“The WomanHOOD Summer Camp created an all-female environment, and I got to be around other girls in my age group. Sometimes it was awkward because some of the girls were shy. I like talking but I know that everyone is not like that. I had fun with all of the artwork because there were projects that I’d never seen or done before. The art projects were also good because we needed to have patience and used a lot of trial and error. In the future, we will have times when we will have to re-do our work so it’s good to learn how to be patient now. Also, all of the field trips we take, in the summer and now, are educational and help us to learn teamwork. I also like that they are related to us as Black and Latina girls. I had a great experience, and I would recommend the Summer Camp to other girls.” (Symphony, age 15)
The WomanHOOD Project (WomanHOOD) was founded in 2012 by Amanda Matos and Érida Tosini-Corea because most of the organizations in NYC that promote leadership for youth of color are based in Manhattan and Brooklyn, and these Bronx natives wanted to provide opportunities for other Latinas in their borough. Together, as undergraduates at Columbia University, they created the first afterschool mentorship program to center female-identified youth of color and activism education in the Bronx. As of 2022, The WomanHOOD Project has partnered with five Bronx high schools and three community-based organizations, and over 140 youth have participated in their programs.
What started out as an afterschool mentoring in Bronx High School is now a year-round program that partners with local community centers to provide high-quality, out-of-school programming for female and trans and gender nonconforming (TGNC) youth of color between the ages of 12 and 17. WomanHOOD participants are empowered, not hindered by, their racial and gender identities, and are engaged in programming that provides opportunities to develop social-emotional skills, take on leadership roles, and participate in local advocacy work.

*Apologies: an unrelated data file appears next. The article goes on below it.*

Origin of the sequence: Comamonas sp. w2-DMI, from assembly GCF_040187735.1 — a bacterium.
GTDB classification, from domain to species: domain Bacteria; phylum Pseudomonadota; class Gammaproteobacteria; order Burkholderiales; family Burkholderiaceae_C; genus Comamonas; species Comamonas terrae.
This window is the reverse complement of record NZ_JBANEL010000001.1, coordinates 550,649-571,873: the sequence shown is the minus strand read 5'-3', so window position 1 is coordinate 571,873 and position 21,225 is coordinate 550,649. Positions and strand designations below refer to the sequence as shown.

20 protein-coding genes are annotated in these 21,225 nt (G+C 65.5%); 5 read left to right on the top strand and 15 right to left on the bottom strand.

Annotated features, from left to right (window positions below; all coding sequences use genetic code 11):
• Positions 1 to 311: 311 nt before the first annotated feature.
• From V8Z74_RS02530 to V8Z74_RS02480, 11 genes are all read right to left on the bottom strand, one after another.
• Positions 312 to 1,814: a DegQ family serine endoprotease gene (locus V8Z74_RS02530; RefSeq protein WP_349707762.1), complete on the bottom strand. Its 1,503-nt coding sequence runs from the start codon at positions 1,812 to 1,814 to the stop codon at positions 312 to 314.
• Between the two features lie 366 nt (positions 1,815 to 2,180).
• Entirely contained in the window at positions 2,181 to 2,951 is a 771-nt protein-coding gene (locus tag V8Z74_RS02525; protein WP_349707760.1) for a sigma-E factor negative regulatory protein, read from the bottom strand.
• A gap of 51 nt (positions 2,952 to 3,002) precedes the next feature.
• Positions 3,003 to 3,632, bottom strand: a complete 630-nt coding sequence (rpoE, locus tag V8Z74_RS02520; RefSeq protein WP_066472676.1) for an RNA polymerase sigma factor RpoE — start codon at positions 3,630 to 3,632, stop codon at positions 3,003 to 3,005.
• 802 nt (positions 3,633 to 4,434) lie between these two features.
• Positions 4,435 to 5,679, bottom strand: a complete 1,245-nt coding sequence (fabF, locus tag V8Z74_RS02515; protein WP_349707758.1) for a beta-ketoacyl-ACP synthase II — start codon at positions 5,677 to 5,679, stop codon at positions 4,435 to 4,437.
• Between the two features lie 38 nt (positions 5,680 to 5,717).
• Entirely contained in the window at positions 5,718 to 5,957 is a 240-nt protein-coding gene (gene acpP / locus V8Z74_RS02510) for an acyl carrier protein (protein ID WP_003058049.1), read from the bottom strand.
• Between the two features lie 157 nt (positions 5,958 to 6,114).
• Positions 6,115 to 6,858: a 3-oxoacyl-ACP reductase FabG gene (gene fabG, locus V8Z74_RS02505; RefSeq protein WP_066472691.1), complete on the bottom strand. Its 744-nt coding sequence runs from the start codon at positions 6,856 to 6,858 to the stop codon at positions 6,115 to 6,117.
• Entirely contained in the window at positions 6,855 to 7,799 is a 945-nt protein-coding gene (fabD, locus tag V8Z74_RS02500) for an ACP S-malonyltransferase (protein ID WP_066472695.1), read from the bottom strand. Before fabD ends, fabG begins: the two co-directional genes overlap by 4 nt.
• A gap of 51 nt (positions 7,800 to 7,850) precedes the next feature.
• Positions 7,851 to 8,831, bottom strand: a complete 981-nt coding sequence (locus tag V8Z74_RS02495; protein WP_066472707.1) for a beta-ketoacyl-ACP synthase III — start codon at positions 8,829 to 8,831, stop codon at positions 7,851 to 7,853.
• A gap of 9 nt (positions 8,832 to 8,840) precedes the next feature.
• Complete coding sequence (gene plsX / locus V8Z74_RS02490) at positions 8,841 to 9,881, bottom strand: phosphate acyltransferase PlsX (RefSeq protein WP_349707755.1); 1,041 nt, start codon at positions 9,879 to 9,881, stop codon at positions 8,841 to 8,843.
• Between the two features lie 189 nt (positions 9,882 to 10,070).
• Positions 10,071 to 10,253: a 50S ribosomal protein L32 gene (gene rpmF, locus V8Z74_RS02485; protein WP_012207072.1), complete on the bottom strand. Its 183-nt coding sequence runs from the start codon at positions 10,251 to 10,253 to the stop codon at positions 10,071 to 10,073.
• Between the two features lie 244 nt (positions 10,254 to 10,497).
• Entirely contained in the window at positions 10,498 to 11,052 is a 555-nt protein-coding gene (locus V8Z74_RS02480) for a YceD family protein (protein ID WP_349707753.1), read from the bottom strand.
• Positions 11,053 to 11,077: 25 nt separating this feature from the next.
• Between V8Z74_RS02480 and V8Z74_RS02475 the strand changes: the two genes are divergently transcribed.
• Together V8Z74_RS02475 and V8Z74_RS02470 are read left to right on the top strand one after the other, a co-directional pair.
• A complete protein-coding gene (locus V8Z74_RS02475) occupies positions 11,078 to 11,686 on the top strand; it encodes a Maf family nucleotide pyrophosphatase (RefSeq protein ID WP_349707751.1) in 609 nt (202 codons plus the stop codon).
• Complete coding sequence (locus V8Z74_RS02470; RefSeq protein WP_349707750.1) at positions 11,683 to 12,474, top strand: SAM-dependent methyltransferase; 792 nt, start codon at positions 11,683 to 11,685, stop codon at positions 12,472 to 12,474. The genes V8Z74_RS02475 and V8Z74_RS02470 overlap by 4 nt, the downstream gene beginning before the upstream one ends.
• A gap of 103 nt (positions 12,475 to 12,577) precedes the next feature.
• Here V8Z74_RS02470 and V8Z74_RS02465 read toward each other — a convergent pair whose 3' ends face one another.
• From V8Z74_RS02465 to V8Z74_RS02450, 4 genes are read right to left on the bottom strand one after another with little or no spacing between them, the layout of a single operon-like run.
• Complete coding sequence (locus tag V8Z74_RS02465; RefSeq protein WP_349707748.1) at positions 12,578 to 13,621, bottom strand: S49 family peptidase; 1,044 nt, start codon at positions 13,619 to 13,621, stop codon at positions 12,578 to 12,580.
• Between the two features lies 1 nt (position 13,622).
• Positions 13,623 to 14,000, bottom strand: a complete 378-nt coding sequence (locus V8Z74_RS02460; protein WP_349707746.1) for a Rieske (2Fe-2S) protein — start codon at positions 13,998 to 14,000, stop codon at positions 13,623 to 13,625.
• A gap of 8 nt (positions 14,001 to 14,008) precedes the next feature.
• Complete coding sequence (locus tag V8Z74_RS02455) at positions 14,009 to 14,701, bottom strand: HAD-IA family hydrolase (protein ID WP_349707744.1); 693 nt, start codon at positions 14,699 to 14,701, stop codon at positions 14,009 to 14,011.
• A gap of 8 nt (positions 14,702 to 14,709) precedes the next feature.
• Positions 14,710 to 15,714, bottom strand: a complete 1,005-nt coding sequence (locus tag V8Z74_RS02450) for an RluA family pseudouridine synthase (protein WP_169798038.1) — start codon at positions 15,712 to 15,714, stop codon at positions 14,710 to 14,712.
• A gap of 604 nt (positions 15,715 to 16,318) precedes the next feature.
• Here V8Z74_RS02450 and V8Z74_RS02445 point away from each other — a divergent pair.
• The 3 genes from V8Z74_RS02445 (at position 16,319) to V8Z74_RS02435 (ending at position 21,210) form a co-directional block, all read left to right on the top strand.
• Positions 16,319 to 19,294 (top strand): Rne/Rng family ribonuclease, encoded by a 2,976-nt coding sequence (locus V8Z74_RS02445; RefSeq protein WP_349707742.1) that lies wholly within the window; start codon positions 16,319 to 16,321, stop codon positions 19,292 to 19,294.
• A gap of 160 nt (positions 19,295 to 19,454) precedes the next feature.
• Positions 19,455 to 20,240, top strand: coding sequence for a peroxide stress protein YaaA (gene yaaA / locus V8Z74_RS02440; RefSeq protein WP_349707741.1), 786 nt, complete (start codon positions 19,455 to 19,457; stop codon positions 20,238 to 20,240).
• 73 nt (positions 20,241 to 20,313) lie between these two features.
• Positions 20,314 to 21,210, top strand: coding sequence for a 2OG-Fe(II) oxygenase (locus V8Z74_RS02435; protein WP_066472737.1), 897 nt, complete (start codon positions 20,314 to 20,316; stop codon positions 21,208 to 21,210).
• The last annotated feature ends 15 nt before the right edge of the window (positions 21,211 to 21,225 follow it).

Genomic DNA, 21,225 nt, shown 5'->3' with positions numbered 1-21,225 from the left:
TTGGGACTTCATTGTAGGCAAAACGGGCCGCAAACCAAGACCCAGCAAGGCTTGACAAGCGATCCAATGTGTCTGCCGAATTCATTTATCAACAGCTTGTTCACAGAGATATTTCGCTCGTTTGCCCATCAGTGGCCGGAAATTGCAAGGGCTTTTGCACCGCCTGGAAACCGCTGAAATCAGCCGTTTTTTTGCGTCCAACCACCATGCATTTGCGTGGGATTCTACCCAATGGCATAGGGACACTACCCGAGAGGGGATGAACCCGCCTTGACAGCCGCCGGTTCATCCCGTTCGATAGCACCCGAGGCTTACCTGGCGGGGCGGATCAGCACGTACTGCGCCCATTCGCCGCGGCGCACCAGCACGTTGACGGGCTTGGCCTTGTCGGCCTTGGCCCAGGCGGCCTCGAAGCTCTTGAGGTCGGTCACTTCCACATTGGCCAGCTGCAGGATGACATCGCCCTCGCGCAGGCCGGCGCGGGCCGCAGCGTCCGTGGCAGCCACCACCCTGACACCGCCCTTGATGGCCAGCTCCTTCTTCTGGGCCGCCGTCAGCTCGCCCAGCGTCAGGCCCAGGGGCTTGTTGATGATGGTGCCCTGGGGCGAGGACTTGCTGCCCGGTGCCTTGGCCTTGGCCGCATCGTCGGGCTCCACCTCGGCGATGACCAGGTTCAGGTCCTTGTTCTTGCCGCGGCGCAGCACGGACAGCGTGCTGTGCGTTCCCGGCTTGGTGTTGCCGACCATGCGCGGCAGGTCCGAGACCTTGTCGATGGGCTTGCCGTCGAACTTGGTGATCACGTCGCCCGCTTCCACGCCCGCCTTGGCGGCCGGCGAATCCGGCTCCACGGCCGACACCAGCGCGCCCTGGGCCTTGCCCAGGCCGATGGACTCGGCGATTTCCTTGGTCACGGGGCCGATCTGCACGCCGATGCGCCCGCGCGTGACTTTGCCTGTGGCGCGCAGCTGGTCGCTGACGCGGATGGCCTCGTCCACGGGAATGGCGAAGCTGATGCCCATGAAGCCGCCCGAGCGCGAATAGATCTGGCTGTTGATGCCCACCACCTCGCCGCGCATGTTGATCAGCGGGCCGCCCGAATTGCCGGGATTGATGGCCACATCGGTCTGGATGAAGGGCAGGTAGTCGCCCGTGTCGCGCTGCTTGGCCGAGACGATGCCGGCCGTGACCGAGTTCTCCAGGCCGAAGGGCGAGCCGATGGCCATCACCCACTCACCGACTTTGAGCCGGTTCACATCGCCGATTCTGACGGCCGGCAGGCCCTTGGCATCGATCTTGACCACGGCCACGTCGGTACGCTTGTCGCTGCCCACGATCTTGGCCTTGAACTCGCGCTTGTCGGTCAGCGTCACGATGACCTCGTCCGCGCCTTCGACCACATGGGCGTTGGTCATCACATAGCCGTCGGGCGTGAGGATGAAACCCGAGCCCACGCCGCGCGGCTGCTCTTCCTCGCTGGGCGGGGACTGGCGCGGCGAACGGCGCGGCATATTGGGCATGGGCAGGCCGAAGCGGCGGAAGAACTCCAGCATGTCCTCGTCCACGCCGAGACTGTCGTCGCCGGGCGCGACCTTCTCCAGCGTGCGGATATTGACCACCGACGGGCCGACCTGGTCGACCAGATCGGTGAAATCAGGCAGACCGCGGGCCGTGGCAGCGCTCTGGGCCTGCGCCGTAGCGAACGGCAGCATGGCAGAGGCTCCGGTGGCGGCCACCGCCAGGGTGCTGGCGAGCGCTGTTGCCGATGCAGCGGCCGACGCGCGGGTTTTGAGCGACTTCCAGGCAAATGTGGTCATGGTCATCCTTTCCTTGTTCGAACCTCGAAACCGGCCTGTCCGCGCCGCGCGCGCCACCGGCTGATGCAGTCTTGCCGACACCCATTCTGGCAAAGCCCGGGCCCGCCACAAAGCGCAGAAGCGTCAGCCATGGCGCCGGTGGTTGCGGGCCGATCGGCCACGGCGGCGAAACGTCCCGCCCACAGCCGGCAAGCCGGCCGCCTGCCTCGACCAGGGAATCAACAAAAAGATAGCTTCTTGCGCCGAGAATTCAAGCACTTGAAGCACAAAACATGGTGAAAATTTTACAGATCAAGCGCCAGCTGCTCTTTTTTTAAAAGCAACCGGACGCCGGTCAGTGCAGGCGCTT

A grant from Mary’s Pence helped to fund the first-ever WomanHOOD Project Summer Camp. Thirteen girls, including Symphony, quoted above, were enrolled over three weeks in July 2022 where the curriculum was focused on youth leadership development, access to community resources, and wellness and self-care. The campers also earned stipends of $15 per hour for their active participation!
WomanHOOD Executive Director, Dr. Sonia James-Wilson, believes that the arts and engagement with the natural environment are potent ways to relieve stress, reduce anxiety, and eliminate social isolation, and these activities were used to explore the themes of the camp. Art-based learning activities included painting, drawing, weaving, and working with textiles were used to develop skills including tenacity, problem-solving, time management, listening, and relationship-building skills. WomanHOOD also used theatre games, improvisation, script writing, and role play to encourage sisterhood and to teach about social issues about which campers were concerned. Field trips augmented their curriculum including a canoe paddle on the Bronx River and a nature walk at New York Botanic Gardens. Campers also had the opportunity to experience community engagement by advocating for more youth programming at their local public library.
Drawing from concerns that WomanHOOD participants want to learn more about – and because Black and Hispanic women account for a disproportionate number of Bronx residents who experience long-term abuse, physical and emotional harm, or are murdered – violence against women will be one of the areas of focus for the upcoming summer’s camp. Dr. James-Wilson will develop the curriculum in partnership with another non-profit organization that advocates against gender-based violence through self-defense training, healing justice, and community organizing. She will also continue to use the arts and nature to help youth examine and reduce their feelings of fear, inadequacy, and insecurity when experiencing, or thinking about, physical and emotional assaults.
Food justice will also be a focus of the 2023 Summer Camp, and campers will explore grassroots initiatives in the Bronx while visiting Rise & Roots. This five-acre farming collaborative was co-founded by Karen Washington, a long-time Bronx resident, and is operated by four owners who are women, intergenerational, multi-racial, and LGBTQ. During their visit, campers will generate ideas for a food justice action project after learning about Washington’s work related to turning empty lots in the Bronx into community gardens, and her approach to using the healing power of food and farming to create a more equitable food system.